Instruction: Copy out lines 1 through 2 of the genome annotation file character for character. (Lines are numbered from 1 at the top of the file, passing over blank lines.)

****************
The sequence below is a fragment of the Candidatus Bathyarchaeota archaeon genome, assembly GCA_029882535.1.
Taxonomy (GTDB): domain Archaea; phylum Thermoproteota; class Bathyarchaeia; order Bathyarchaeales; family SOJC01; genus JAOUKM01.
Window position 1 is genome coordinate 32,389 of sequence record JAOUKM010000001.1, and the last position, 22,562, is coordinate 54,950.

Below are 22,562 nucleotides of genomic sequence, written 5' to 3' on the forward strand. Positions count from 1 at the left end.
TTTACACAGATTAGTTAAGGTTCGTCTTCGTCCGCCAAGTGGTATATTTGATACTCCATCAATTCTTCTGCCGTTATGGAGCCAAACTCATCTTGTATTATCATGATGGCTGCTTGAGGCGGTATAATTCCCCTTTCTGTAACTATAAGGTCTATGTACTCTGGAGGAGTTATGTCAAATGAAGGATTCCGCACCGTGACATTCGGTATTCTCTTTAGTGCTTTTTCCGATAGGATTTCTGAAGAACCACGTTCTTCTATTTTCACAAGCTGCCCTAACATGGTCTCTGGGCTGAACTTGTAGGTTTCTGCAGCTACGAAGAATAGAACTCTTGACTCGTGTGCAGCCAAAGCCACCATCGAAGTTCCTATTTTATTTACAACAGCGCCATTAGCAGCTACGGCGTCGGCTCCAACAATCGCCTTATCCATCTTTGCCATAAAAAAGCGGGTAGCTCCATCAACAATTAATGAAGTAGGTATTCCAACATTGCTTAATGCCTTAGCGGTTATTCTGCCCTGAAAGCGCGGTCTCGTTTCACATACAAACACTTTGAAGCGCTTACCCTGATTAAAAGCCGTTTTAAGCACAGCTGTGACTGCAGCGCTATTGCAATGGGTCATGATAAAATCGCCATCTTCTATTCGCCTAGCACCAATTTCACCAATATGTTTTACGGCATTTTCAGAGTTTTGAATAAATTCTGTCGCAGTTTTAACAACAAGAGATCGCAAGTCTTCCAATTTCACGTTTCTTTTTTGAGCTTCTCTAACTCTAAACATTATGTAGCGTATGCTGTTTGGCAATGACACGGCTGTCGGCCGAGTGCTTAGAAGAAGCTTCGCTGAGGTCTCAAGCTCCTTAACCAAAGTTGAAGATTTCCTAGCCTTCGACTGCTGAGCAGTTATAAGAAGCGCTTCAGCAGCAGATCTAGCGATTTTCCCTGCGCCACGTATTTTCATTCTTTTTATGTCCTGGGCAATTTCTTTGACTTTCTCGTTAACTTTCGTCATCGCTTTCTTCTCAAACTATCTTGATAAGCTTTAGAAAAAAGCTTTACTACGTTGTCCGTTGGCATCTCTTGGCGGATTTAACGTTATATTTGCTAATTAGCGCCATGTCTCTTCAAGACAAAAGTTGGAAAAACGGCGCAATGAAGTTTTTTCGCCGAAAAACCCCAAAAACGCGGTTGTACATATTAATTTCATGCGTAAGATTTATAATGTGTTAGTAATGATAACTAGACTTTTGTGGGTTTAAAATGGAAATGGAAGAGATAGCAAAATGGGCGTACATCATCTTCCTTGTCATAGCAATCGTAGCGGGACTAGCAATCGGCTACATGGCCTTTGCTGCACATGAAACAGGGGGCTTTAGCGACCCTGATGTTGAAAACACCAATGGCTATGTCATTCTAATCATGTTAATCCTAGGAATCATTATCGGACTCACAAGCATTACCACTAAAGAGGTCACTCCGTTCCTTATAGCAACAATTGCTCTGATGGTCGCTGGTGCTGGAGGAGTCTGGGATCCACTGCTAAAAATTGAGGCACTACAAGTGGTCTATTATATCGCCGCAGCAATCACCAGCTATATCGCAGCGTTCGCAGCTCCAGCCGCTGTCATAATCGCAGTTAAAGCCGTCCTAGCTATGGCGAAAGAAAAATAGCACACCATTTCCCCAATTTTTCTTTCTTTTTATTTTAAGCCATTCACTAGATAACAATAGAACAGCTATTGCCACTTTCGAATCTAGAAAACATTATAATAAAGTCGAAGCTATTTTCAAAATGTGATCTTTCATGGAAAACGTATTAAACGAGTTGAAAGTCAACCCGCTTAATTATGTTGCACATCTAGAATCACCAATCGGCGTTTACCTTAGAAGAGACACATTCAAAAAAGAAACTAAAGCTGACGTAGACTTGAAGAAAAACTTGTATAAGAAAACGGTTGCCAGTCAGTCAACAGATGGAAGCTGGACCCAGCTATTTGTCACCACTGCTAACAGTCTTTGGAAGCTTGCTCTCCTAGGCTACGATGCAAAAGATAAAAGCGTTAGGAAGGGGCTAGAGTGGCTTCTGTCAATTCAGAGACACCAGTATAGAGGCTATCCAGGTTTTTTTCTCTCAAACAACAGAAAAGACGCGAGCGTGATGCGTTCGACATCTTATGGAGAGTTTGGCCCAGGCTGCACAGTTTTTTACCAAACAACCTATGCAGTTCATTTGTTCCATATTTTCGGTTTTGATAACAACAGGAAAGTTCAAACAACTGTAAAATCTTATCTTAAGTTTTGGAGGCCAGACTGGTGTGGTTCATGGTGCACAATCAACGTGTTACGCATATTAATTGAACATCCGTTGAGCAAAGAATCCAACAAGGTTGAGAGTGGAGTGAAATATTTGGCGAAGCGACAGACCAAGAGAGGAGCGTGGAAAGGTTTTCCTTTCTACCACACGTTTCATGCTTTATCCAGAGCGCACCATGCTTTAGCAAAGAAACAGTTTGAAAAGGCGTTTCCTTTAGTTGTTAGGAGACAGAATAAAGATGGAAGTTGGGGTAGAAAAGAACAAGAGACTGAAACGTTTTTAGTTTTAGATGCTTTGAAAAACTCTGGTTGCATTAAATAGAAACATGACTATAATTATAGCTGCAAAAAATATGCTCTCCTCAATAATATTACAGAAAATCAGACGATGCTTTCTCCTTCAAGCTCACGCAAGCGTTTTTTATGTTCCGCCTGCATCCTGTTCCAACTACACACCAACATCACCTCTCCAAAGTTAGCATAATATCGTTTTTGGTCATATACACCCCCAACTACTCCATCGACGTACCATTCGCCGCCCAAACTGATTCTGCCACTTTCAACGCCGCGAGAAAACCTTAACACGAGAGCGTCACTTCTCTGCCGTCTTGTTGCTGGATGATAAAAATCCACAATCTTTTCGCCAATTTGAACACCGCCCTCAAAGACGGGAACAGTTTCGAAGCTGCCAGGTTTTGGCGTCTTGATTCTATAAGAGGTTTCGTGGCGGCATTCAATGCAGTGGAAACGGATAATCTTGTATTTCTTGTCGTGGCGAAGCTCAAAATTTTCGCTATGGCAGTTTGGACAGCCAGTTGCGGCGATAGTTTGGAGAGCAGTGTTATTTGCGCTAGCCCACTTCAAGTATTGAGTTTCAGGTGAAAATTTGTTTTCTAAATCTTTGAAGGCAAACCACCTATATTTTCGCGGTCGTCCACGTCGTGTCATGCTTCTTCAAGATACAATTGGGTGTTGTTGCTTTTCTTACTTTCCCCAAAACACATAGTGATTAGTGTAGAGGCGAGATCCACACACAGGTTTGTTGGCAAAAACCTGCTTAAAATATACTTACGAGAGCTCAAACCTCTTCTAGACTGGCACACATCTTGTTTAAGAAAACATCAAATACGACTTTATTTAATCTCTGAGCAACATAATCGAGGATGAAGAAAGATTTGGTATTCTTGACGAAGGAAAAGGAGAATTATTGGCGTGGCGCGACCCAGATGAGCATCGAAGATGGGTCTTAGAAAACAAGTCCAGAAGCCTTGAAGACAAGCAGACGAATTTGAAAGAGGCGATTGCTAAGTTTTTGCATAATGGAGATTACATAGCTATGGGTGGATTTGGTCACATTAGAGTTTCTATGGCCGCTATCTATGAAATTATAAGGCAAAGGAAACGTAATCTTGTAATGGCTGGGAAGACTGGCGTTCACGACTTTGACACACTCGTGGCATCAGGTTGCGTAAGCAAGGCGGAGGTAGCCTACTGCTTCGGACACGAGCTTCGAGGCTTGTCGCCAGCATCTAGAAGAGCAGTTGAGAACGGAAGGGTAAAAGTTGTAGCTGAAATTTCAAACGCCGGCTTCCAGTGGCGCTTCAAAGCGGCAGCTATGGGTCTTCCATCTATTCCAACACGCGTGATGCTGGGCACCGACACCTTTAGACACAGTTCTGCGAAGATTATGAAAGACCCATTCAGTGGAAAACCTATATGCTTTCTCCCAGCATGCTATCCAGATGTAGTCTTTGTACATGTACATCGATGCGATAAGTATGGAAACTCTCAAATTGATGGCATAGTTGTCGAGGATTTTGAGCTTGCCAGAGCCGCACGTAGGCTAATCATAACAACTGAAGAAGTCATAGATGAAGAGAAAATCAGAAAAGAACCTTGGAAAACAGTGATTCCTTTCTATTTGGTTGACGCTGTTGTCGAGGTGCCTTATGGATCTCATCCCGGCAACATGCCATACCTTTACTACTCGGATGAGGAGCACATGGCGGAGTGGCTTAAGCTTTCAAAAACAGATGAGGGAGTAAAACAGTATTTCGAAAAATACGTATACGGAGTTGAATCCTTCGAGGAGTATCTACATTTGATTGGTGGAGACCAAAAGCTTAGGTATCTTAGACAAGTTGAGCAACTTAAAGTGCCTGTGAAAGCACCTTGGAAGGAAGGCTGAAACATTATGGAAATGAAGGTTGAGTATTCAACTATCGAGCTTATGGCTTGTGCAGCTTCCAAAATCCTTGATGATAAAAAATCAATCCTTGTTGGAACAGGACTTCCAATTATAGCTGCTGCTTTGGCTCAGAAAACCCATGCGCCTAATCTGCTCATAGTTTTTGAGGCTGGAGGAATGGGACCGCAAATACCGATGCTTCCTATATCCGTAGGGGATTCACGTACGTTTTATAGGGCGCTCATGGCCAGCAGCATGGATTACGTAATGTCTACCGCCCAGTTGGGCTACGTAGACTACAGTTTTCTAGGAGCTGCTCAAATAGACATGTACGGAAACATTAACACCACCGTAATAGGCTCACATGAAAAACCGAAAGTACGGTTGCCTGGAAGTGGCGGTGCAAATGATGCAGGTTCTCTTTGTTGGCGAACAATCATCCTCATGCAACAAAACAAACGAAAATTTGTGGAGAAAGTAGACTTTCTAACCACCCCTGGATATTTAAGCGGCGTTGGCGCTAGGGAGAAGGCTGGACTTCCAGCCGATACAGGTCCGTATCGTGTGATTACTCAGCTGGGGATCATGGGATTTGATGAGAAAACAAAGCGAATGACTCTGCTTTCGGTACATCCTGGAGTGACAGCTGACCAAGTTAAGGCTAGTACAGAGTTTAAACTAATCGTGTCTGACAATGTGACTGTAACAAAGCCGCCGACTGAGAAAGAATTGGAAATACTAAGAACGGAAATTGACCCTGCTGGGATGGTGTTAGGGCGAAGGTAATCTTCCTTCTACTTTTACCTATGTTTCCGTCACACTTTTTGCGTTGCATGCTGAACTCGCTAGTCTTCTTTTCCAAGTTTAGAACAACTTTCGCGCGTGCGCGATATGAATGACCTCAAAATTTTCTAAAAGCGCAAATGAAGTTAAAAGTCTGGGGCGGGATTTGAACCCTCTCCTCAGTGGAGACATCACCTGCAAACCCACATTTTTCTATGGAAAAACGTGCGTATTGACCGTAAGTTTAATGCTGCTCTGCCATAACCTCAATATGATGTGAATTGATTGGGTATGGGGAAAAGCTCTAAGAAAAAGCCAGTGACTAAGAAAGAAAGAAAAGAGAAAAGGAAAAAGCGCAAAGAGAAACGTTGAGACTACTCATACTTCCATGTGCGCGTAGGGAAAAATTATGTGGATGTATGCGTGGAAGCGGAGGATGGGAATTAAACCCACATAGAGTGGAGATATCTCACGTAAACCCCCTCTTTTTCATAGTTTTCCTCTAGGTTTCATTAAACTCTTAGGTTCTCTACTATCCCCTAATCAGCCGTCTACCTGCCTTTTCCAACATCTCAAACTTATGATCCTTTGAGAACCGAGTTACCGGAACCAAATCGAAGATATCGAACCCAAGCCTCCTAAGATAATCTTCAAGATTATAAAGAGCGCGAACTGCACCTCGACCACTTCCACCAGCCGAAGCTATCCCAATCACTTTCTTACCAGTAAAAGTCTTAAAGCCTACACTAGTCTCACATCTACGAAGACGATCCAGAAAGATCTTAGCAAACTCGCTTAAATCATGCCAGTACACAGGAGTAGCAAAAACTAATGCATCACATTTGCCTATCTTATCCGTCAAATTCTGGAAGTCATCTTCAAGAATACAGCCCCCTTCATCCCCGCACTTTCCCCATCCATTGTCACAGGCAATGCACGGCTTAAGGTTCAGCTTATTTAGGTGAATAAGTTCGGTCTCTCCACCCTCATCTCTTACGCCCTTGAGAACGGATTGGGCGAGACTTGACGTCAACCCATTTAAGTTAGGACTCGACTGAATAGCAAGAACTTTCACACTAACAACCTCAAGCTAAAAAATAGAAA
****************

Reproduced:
The sequence below is a fragment of the Candidatus Bathyarchaeota archaeon genome, assembly GCA_029882535.1.
Taxonomy (GTDB): domain Archaea; phylum Thermoproteota; class Bathyarchaeia; order Bathyarchaeales; family SOJC01; genus JAOUKM01.